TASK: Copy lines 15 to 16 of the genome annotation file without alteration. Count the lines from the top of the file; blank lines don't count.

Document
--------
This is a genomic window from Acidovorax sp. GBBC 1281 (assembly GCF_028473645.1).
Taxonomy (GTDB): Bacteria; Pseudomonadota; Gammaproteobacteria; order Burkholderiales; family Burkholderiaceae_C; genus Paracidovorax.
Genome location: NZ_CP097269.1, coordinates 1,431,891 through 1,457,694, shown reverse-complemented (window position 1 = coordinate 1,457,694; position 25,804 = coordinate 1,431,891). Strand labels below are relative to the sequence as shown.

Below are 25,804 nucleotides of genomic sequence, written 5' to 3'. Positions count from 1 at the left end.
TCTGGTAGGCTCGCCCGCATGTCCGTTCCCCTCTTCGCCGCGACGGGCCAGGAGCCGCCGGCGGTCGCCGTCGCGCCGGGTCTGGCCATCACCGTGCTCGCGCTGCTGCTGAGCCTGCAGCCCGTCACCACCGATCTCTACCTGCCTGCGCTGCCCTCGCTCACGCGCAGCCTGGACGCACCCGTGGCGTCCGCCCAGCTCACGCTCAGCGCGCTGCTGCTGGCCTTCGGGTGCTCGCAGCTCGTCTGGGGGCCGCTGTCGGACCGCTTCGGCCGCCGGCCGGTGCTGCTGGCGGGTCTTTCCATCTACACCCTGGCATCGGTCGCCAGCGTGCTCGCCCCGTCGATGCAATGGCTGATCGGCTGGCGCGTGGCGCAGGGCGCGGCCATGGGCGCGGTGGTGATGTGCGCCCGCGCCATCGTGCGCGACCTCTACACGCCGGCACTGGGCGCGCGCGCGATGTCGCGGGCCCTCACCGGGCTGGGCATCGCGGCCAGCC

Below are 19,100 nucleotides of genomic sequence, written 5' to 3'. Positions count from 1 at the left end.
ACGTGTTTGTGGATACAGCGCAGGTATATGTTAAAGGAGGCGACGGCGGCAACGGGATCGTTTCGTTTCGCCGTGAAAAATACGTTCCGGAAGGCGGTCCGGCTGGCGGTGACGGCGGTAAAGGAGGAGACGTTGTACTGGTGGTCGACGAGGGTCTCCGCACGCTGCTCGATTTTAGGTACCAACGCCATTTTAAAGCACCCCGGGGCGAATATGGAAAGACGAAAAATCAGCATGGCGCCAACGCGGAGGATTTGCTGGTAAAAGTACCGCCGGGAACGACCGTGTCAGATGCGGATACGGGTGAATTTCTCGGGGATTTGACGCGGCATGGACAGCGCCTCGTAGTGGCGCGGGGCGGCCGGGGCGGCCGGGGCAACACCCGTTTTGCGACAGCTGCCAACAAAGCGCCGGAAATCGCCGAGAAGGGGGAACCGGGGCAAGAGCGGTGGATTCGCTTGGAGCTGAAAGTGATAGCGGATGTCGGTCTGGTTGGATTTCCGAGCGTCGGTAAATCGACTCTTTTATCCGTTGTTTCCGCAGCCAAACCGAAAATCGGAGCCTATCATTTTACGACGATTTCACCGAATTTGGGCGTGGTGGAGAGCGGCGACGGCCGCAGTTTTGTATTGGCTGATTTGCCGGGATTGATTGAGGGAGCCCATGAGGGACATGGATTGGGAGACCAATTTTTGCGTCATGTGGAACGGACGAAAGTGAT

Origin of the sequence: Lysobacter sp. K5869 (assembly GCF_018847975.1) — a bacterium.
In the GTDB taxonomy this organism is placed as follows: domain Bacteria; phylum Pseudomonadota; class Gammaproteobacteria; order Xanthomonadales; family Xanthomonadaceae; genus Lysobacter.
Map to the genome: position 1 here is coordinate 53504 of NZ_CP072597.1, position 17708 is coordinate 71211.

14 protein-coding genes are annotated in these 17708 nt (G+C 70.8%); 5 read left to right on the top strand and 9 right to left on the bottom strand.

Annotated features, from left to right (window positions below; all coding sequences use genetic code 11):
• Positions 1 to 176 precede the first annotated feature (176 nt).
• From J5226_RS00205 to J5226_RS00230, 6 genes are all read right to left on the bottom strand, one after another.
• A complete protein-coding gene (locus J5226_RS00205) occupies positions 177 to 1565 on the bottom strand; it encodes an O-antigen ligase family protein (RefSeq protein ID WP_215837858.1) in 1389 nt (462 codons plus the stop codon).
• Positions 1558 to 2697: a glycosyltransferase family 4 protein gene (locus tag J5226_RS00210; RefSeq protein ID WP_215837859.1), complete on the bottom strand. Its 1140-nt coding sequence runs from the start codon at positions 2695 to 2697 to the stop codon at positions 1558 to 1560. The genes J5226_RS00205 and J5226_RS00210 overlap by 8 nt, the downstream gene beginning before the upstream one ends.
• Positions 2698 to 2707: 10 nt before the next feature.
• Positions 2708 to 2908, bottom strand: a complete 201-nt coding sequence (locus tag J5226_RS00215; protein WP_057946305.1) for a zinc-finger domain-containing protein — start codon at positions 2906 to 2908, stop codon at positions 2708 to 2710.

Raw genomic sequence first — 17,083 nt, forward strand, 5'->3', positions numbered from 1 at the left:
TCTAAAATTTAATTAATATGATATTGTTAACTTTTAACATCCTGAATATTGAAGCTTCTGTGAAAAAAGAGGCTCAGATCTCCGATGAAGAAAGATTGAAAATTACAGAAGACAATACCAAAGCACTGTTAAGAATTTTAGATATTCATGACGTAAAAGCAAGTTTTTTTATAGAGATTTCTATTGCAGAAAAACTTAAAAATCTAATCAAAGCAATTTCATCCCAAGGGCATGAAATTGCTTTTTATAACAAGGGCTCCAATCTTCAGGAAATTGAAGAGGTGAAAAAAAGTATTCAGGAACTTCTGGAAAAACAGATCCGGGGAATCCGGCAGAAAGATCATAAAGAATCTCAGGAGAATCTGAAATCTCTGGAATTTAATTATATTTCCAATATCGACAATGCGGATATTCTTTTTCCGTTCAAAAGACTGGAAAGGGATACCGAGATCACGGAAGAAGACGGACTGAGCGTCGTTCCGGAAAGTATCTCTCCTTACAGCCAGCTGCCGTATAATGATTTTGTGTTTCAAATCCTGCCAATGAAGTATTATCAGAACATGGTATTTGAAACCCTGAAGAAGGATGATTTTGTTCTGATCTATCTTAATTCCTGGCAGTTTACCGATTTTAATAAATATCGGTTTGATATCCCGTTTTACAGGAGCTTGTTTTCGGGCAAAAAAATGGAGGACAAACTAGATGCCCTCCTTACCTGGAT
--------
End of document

• A complete protein-coding gene (locus J5226_RS00205) occupies positions 177 to 1565 on the bottom strand; it encodes an O-antigen ligase family protein (RefSeq protein ID WP_215837858.1) in 1389 nt (462 codons plus the stop codon).
• Positions 1558 to 2697: a glycosyltransferase family 4 protein gene (locus tag J5226_RS00210; RefSeq protein ID WP_215837859.1), complete on the bottom strand. Its 1140-nt coding sequence runs from the start codon at positions 2695 to 2697 to the stop codon at positions 1558 to 1560. The genes J5226_RS00205 and J5226_RS00210 overlap by 8 nt, the downstream gene beginning before the upstream one ends.